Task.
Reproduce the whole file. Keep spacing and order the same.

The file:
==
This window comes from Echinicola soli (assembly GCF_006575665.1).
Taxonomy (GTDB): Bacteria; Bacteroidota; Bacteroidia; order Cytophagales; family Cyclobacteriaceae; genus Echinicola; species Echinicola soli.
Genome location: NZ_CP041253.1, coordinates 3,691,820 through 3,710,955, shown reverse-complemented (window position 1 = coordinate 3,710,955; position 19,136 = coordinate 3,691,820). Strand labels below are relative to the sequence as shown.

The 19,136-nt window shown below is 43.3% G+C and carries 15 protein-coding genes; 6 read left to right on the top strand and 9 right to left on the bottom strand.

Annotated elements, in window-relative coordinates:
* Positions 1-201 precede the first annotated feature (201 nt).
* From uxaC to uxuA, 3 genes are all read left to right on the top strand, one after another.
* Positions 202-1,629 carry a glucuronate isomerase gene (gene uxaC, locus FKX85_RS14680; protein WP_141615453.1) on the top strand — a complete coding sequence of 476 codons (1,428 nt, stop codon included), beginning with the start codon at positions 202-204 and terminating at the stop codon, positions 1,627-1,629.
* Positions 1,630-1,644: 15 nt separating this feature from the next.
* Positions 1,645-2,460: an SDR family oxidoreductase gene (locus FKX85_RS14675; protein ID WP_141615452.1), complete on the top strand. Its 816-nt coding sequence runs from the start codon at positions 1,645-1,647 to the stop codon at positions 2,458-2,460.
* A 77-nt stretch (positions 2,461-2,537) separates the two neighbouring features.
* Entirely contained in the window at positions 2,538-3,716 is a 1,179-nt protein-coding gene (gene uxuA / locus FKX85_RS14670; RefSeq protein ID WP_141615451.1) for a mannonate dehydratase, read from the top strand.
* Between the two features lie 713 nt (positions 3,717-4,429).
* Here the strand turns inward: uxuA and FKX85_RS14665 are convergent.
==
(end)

This window comes from Echinicola soli (assembly GCF_006575665.1).
Taxonomy (GTDB): Bacteria; Bacteroidota; Bacteroidia; order Cytophagales; family Cyclobacteriaceae; genus Echinicola; species Echinicola soli.
Genome location: NZ_CP041253.1, coordinates 3,691,820 through 3,710,955, shown reverse-complemented (window position 1 = coordinate 3,710,955; position 19,136 = coordinate 3,691,820). Strand labels below are relative to the sequence as shown.

The 19,136-nt window shown below is 43.3% G+C and carries 15 protein-coding genes; 6 read left to right on the top strand and 9 right to left on the bottom strand.

Annotated elements, in window-relative coordinates:
* Positions 1-201 precede the first annotated feature (201 nt).
* From uxaC to uxuA, 3 genes are all read left to right on the top strand, one after another.
* Positions 202-1,629 carry a glucuronate isomerase gene (gene uxaC, locus FKX85_RS14680; protein WP_141615453.1) on the top strand — a complete coding sequence of 476 codons (1,428 nt, stop codon included), beginning with the start codon at positions 202-204 and terminating at the stop codon, positions 1,627-1,629.
* Positions 1,630-1,644: 15 nt separating this feature from the next.
* Positions 1,645-2,460: an SDR family oxidoreductase gene (locus FKX85_RS14675; protein ID WP_141615452.1), complete on the top strand. Its 816-nt coding sequence runs from the start codon at positions 1,645-1,647 to the stop codon at positions 2,458-2,460.
* A 77-nt stretch (positions 2,461-2,537) separates the two neighbouring features.
* Entirely contained in the window at positions 2,538-3,716 is a 1,179-nt protein-coding gene (gene uxuA / locus FKX85_RS14670; RefSeq protein ID WP_141615451.1) for a mannonate dehydratase, read from the top strand.
* Between the two features lie 713 nt (positions 3,717-4,429).
* Here the strand turns inward: uxuA and FKX85_RS14665 are convergent.